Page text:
• Hope looks toward ultimate glory of God (vss 1 & 5): Hope anticipates both God’s glory fully revealed at the end of human history and God’s glory revealed to us individually at the end of our physical lives because of our faith in Jesus Christ. Christian hope says there will come a day when God will make all things right and new at the end of human history in the new heaven and new earth. Hope is the longing for this reality ever before us

Some might say that Christianity is just wishful thinking. Frederick Buechner offers this unique reframing of that accusation:

Christianity is mainly wishful thinking…

Dreams are wishful thinking. Children playing at being grown-ups is wishful thinking. Interplanetary travel is wishful thinking.

Sometimes wishing is the wings the truth comes true on.

Sometimes the truth is what sets us wishing for it. [1]

We may respond to those who accuse Christian hope of being “wishful thinking” that perhaps the wishful thinking could be called faith. And perhaps faith is a way to access a reality that is there. And perhaps the reason we dream about such a thing being true is that the truth has birthed such a dream within us in the first place.

Christian hope is, essentially, the longing that what Jesus promised – and what we see in Scripture – about life and eternity is ultimately true. Christian hope flows out of Jesus’ resurrection from death after the Cross. It reshapes the way we view our failings, our sufferings, and the end of our lives. It also reshapes the way we view our world.

Jesus’ resurrection allow us to live with hope that there is meaning in our lives and meaning beyond our lives. When we live with hope, we have meaning both for now and for our future.  With the Apostle Paul, we can say,

and hope does not disappoint us, because God’s love has been poured into our hearts through the Holy Spirit which has been given to us. (Romans 5:5)

 


[1] Frederick Buechner, Wishful Thinking: A Theological ABC (New York: Harper & Row, Publishers , 1973), 96.

 

 

Hungry for Peace

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No one wants to live feeling depleted and empty. We all want to live out of a place of abundance, satisfaction, and peace. We hunger to feel like our lives are on the right track and that everything is ‘right,’ in the best sense of the word. The biblical word for this is peace or, in Hebrew, shalom. Shalom means more than simply lack of conflict. Instead, it conveys a sense of completeness, success, welfare, and peace. A short definition for shalom is that all things are right in God’s world as they are supposed to be.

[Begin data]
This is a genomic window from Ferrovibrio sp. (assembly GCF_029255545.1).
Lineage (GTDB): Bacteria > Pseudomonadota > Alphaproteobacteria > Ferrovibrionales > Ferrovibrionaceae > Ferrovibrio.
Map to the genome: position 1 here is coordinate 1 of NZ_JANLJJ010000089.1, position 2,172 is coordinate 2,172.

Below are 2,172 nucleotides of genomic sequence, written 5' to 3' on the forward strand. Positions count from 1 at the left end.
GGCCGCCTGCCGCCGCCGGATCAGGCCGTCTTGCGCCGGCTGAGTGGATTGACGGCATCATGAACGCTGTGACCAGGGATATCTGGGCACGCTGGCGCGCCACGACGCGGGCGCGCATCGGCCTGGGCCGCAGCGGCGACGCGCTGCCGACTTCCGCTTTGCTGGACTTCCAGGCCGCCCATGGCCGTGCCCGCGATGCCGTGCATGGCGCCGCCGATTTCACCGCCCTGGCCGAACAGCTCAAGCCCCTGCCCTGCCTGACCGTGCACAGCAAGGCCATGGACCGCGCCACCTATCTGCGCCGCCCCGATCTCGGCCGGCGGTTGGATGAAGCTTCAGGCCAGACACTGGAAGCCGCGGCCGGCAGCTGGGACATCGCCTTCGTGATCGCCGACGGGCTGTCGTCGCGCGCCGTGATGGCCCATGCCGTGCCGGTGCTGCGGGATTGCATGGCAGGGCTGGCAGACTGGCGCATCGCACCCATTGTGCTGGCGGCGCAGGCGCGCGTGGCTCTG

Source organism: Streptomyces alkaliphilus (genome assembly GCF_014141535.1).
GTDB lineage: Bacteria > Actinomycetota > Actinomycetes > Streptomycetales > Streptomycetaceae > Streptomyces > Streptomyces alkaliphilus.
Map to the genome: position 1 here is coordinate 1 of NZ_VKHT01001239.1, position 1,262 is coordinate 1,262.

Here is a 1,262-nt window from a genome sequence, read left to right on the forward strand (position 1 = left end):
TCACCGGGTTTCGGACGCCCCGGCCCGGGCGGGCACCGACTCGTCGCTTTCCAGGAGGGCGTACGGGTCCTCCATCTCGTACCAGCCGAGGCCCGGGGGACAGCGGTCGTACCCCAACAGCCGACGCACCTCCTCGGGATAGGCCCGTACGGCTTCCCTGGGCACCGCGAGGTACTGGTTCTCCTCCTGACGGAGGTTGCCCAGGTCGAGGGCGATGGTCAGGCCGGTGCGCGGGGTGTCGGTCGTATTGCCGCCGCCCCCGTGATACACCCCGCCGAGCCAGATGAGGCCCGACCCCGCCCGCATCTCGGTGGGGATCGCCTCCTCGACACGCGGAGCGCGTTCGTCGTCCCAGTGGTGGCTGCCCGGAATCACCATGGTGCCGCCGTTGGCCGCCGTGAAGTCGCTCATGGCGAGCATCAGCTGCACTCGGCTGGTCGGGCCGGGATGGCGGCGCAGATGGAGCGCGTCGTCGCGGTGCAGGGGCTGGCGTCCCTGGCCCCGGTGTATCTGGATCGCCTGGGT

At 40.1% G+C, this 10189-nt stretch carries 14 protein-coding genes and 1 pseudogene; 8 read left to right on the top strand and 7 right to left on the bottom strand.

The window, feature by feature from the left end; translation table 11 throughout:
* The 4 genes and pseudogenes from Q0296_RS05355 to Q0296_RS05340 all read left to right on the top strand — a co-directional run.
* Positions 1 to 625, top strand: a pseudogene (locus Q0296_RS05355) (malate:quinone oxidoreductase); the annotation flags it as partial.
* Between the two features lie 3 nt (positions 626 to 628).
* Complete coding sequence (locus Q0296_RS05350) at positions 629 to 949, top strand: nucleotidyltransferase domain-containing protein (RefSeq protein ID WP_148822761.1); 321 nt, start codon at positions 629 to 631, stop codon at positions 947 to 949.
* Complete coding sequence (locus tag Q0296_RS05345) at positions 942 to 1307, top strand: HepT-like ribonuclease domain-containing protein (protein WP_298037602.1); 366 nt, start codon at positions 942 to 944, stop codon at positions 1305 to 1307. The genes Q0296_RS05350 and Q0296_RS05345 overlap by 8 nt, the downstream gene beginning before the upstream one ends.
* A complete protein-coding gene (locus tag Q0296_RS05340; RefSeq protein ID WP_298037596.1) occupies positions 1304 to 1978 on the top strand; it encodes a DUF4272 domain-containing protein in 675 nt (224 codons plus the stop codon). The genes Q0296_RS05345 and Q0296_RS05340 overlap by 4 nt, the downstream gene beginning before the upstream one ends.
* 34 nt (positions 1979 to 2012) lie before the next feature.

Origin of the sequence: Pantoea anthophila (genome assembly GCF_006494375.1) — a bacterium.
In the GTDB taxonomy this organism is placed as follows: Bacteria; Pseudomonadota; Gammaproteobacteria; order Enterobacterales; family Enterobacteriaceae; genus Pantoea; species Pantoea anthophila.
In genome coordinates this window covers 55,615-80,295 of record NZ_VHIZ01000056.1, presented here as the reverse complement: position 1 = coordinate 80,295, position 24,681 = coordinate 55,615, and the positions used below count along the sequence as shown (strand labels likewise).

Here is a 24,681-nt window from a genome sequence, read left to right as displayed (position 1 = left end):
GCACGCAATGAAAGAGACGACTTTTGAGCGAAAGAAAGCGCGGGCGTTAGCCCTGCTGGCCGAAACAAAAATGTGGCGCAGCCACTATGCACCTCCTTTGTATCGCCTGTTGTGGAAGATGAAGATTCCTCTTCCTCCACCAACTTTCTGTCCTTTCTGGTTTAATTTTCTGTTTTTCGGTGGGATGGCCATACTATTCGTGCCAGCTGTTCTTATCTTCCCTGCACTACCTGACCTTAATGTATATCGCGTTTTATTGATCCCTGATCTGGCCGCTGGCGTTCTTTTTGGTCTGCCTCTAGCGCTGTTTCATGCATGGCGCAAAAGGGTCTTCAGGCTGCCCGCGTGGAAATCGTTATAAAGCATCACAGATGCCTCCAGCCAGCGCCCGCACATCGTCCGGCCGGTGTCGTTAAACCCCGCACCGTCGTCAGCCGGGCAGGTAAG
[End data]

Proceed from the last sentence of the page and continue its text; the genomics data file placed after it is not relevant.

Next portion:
When Jesus begins His public ministry, he enters into an episode that would not be described as peaceful. Shortly after His baptism by John, “Jesus, full of the Holy Spirit, left the Jordan and was led by the Spirit into the wilderness, where for forty days he was tempted by the devil. He ate nothing during those days, and at the end of them he was hungry” (Luke 4:1-2). This temptation is a power encounter between the prince of this world, the devil, and the Prince of Peace, Jesus the Messiah. From start to finish, the three temptations of the devil are classic temptations of humanity, described by Henri Nouwen as the temptation to be relevant, popular, or powerful. Hungry and tired, Jesus experiences all the raging temptations of a peace-less world thrown at Him.

Jesus overcomes the temptations of the devil, however, and we realize that He is a new sort of king with a new sort of kingdom that will move in ways different from the ways of this world. When Isaiah the prophet describes the Messiah as “the Prince of Peace” (Isaiah 9:6), we know this is exactly what we need. We need true shalom in the midst of our hunger for peace because we cannot ultimately satisfy it ourselves. This realization does not come quickly. Sometimes we must intentionally step back from some things, even normal things like the eating of food, to realize exactly what is going on in our lives.

It is no wonder that immediately before ascending to the Father, some of Jesus’ final words to His disciples are: “Peace I leave with you; my peace I give you. I do not give to you as the world gives. Do not let your hearts be troubled and do not be afraid” (John 14:27). The Prince of Peace has come to bring us peace, and that is very good news for us.

RESPOND THIS WEEK:
Each week’s practice will feature some aspect of the process Paul describes for us in Ephesians 4:22-24, where we are to TAKE OFF something from our lives that has become corrupted or distracting and PUT ON in its place something God wants us to do.

Take Off: Fast from food (in some form), perhaps for one meal a day or for an entire day. If you are physically prevented from completely fasting due to some health concerns, consider if there is a particular food, drink or “treat” you can deny yourself this week. Use the space below to take note of your experience this week.